How to Grow Lemon Trees From Seed - Backyard Boss
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How to Grow Lemon Trees From Seed

The fragrant flowers, glossy green leaves, and scrumptious fruit of a lemon tree make it an appealing plant to grow indoors and outdoors. Whether you add a slice of lemon to your favorite summer cocktail, enjoy freshly squeezed lemonade, or use fresh fruits to make lemon meringue pie, it is time to grow your own lemon tree. But have you ever found an errant seed and wondered if you could use it to plant a tree? 

You can! So, what does it take to start your lemon trees from seed? With the right tools and know-how, you’ll be on your way to a thriving, fruit-producing plant in no time.

Tools You’ll Need

gardening tools
Image credits: Gary Barnes via Pexels

Before you can begin growing a lemon tree, you’ll need to gather a few tools.

  • Mature, organic lemon fruit
  • Bowl of water
  • Manicure scissors (optional)
  • High-quality potting soil
  • Seed flats or small pots
  • Plastic wrap
  • Large pot
  • Sunny location/grow lights
  • Spray bottle
  • Fertilizer
  • Cotton swab (optional)
  • Epsom salt (optional)

Growing a Lemon Tree From Seed

With the right tools in tow, you can begin growing your own lemon tree from seed.

Step 1: Prepare and Plant Seeds

Lemon tree seeds
Image credits: furbymama via Pixabay

When life gives you lemons, you can choose to make lemonade. Or you can grow a lemon tree! The easiest way is to use the seeds from an organic, mature lemon from the grocery store or farmer’s market.

With your lemon picked out, cut it open and remove as many seeds as possible. Carefully remove and wipe away any pulp and then soak the seeds in a bowl of water for 24 hours. Discard any seeds that float since they are not viable. (They’re less dense because they lack nutrient stores.) Once the seed coats have softened, use manicure scissors or your nails to remove them, revealing the bare seed.

While the seeds are soaking, prepare your seed flats or small pots. Fill them with well-draining potting soil about an inch below the rim— spritz with water to moisten the soil.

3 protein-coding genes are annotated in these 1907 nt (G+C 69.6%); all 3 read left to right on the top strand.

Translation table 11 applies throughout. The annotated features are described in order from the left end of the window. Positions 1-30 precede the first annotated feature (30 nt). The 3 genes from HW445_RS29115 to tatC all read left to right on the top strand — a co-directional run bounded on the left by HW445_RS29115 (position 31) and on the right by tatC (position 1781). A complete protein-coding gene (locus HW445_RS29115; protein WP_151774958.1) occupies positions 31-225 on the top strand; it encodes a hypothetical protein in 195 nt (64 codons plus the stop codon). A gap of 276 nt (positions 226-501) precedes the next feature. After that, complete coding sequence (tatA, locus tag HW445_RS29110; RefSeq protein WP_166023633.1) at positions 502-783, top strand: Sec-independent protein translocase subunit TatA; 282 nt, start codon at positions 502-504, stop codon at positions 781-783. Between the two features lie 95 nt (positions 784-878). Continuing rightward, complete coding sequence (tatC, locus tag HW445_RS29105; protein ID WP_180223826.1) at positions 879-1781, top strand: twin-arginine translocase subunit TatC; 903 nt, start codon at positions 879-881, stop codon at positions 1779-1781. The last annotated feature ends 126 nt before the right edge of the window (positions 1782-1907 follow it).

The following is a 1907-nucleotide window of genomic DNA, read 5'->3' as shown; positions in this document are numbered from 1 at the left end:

Step 2: Germinate the Seeds

Planting a lemon seed in a pot
Image credits: verchmarco via Openverse

Plant the seeds while they are still damp, half an inch deep in the soil. Place the pot or seed flats in a location with eight hours of sun per day where the temperature sits around 70 degrees Fahrenheit. Cover the pot with plastic wrap to create a greenhouse effect. Keep the soil moist while waiting for the seeds to germinate, which should happen within two weeks. Once you spot a seedling, remove the plastic covering.

Step 3: Transplanting Your Lemon Tree

Transplanting a home flowerpot lemon.
Image credits: Stenko Vlad via Shutterstock

Once the seedling develops an established root system, it is time to transplant. Check the root system by gently tugging on the plant. If it stays snuggly in the soil, it’s ready to be transplanted into either a container or garden.

Drainage is essential when planting in containers, so consider using terracotta or clay pots and always make sure there is a hole at the bottom. Replant your lemon tree seedling in a pot over 6 inches wide and tall. You can keep containers indoors or outdoors.

If you intend on planting in your garden, remember that lemon trees are hardy in zones 9 through 12. Only plant your seedling after the last expected frost has passed. Use well-draining, slightly acidic soil no matter where you grow your lemon tree.

Step 4: Lemon Tree Care

Lemon tree
Image credits: bruno neurath-wilson via Unsplash

Lemon trees like lots of light, so either place in a location in your yard with at least six hours of sun per day or a spot in your home with southern exposure. If you’re growing indoors, supplement light with grow lights for 12 hours per day if necessary. When indoors, ensure the soil stays evenly moist, checking and watering regularly. Water every three to seven days outdoors, adjusting based on the weather. After the first year, the tree’s roots will be sufficiently established, and watering around once a week should suffice.

If you are keeping your lemon tree outdoors in a container, bring it indoors before the first expected frost. Try to keep the lemon tree in 70 degrees Fahrenheit during the day and 55 degrees Fahrenheit. It will go dormant in temperatures below 54 degrees Fahrenheit.

For best results with fruit production and overall plant health, fertilize your lemon tree once per month during the summer using one with a nitrogen, phosphorous, and potassium ratio of 2-1-1. Also, if you are growing indoors, your tree won’t have access to pollinators. Use a cotton swab to rub pollen within the flower to encourage fruit development.

Citrus trees can take more than 10 years to produce fruit, so patience is key. If you don’t want to wait for a tree to grow from seed, you can always purchase a seedling or fully grown tree from the garden center and follow these care directions to see fruit sooner.

Pro Tip: Epsom salt can aid your tree’s growth if it requires extra magnesium. Test the soil pH to make sure it sits between 5.5 to 6.5.

When Life Gives You Lemons …

Growing your own lemon tree is a rewarding experience, especially when you provide it with the proper care. The scent, color, and flavor of these plants make them the perfect addition to your home, whether you place them in your backyard or kitchen.

Do you have any tips for growing lemon trees from seed? Share in the comments below!